But this fighter’s ring is the open road. Blocked by the steering wheel, drivers of average height can’t see the tach’s needle, only the root as it swings toward the 6500-7000 RPM redline. How quick? Test show times around five seconds for 0-60 mph, the quarter-mile in the mid–13s at 100 mph, a top speed of more than 175 mph. No wonder the speedometer is virtually unreadable under 200 km/h. One isn’t supposed to drive that slow. Life begins at 120 mph.
Mel Nichols reported on the Boxer in its prime for AW, noting in 1982 the car’s facility for being “taken by the scruff of the neck and moved about,” capable of “a big, meaty sort of slide.” Not delicate, this Boxer.
But then, it was, and still is, a brawler, a car to put up its dukes with the very finest. Indeed, Nichols called it “the very best made today.” In ‘84 a new boy arrived on Ferrari’s card, one named Testarossa, and the 512 and 512i Boxer retired after a 1,936-unit run. But not as a contender. It was a champion.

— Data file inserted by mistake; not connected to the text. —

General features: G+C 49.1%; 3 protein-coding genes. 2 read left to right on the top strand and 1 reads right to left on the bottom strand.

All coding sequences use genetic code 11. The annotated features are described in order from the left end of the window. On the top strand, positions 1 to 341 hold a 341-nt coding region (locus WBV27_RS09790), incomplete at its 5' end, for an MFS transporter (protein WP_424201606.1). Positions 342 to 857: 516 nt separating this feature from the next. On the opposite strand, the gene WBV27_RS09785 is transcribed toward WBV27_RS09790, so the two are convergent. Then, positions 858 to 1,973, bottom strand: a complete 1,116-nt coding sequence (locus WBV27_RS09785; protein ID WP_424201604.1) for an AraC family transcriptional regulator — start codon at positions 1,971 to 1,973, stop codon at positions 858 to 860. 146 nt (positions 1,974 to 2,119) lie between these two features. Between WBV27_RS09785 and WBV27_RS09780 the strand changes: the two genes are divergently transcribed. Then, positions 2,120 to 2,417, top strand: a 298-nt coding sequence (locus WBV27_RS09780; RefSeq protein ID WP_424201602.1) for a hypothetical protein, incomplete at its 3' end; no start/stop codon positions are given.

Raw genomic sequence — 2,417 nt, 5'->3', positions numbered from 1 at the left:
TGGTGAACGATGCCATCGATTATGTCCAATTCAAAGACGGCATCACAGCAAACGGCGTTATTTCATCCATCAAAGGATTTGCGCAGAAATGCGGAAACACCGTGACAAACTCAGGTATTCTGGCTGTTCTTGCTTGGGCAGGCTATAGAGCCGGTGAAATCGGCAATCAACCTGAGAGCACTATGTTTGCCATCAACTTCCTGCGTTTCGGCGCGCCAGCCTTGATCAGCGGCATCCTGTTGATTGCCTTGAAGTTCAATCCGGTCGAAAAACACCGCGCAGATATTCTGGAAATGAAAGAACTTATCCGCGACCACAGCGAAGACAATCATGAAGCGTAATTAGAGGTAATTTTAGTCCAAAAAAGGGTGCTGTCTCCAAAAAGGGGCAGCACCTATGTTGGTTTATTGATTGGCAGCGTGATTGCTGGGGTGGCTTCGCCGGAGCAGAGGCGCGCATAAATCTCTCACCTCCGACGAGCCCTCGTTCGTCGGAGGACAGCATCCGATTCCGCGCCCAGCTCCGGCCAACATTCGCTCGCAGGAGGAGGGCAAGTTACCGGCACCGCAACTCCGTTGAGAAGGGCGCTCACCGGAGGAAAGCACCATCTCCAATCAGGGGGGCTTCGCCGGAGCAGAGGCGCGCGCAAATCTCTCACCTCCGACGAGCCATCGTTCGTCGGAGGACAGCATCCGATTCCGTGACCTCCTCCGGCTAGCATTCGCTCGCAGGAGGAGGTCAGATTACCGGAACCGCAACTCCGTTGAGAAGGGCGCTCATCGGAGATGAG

When this was initially published, the picture was cropped, taking off the artsy to third of the photo. Space is always at a premium on paper. Now you get to see my vision for the “art.”
The value of the Boxer is from my can’t-afford-to-buy-it-anyway reckoning a bargain among supercars. According to classics.com, which tracks auctions, sale prices for the BB512i range from $182,000 (August 2022) to $335,000 (April 2023), with an outlier of $462,000 (March 2022). Of course, condition and other factors matter in the auction results. (You need to have a free account to see all results).
There’s an interesting discussion on Ferrari-chat.com about the relative prices between the three different Boxers. The general consensus seems to be that all three generations are due for a rise as they go from “used car” status(!) to “collectible.” Well, then, get yours now.